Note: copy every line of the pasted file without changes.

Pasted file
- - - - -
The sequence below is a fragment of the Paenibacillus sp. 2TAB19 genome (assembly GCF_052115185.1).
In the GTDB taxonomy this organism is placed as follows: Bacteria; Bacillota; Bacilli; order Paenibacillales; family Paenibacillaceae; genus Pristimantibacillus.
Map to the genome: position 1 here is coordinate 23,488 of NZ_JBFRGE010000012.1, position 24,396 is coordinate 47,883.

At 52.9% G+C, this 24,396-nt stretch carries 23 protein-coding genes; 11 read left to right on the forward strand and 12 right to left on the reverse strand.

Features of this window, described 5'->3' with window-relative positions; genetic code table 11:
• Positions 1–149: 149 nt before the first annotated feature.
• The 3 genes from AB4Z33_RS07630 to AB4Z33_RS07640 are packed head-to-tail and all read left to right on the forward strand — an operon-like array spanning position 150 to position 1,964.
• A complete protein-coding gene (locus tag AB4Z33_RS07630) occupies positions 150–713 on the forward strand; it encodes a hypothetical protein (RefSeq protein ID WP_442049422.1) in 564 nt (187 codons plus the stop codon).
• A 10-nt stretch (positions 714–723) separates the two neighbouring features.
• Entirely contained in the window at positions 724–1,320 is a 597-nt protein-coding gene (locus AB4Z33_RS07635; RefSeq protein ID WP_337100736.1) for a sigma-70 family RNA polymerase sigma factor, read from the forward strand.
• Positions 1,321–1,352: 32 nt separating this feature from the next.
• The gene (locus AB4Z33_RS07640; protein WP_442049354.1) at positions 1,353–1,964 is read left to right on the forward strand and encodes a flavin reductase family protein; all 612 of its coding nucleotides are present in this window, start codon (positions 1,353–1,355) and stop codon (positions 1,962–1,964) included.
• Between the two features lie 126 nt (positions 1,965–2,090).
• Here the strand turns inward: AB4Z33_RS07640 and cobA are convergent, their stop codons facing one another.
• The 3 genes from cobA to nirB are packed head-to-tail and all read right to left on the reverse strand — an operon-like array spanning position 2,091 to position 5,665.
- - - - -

The sequence below is a fragment of the Paenibacillus sp. 2TAB19 genome (assembly GCF_052115185.1).
In the GTDB taxonomy this organism is placed as follows: Bacteria; Bacillota; Bacilli; order Paenibacillales; family Paenibacillaceae; genus Pristimantibacillus.
Map to the genome: position 1 here is coordinate 23,488 of NZ_JBFRGE010000012.1, position 24,396 is coordinate 47,883.

At 52.9% G+C, this 24,396-nt stretch carries 23 protein-coding genes; 11 read left to right on the forward strand and 12 right to left on the reverse strand.

Features of this window, described 5'->3' with window-relative positions; genetic code table 11:
• Positions 1–149: 149 nt before the first annotated feature.
• The 3 genes from AB4Z33_RS07630 to AB4Z33_RS07640 are packed head-to-tail and all read left to right on the forward strand — an operon-like array spanning position 150 to position 1,964.
• A complete protein-coding gene (locus tag AB4Z33_RS07630) occupies positions 150–713 on the forward strand; it encodes a hypothetical protein (RefSeq protein ID WP_442049422.1) in 564 nt (187 codons plus the stop codon).
• A 10-nt stretch (positions 714–723) separates the two neighbouring features.
• Entirely contained in the window at positions 724–1,320 is a 597-nt protein-coding gene (locus AB4Z33_RS07635; RefSeq protein ID WP_337100736.1) for a sigma-70 family RNA polymerase sigma factor, read from the forward strand.
• Positions 1,321–1,352: 32 nt separating this feature from the next.
• The gene (locus AB4Z33_RS07640; protein WP_442049354.1) at positions 1,353–1,964 is read left to right on the forward strand and encodes a flavin reductase family protein; all 612 of its coding nucleotides are present in this window, start codon (positions 1,353–1,355) and stop codon (positions 1,962–1,964) included.
• Between the two features lie 126 nt (positions 1,965–2,090).
• Here the strand turns inward: AB4Z33_RS07640 and cobA are convergent, their stop codons facing one another.
• The 3 genes from cobA to nirB are packed head-to-tail and all read right to left on the reverse strand — an operon-like array spanning position 2,091 to position 5,665.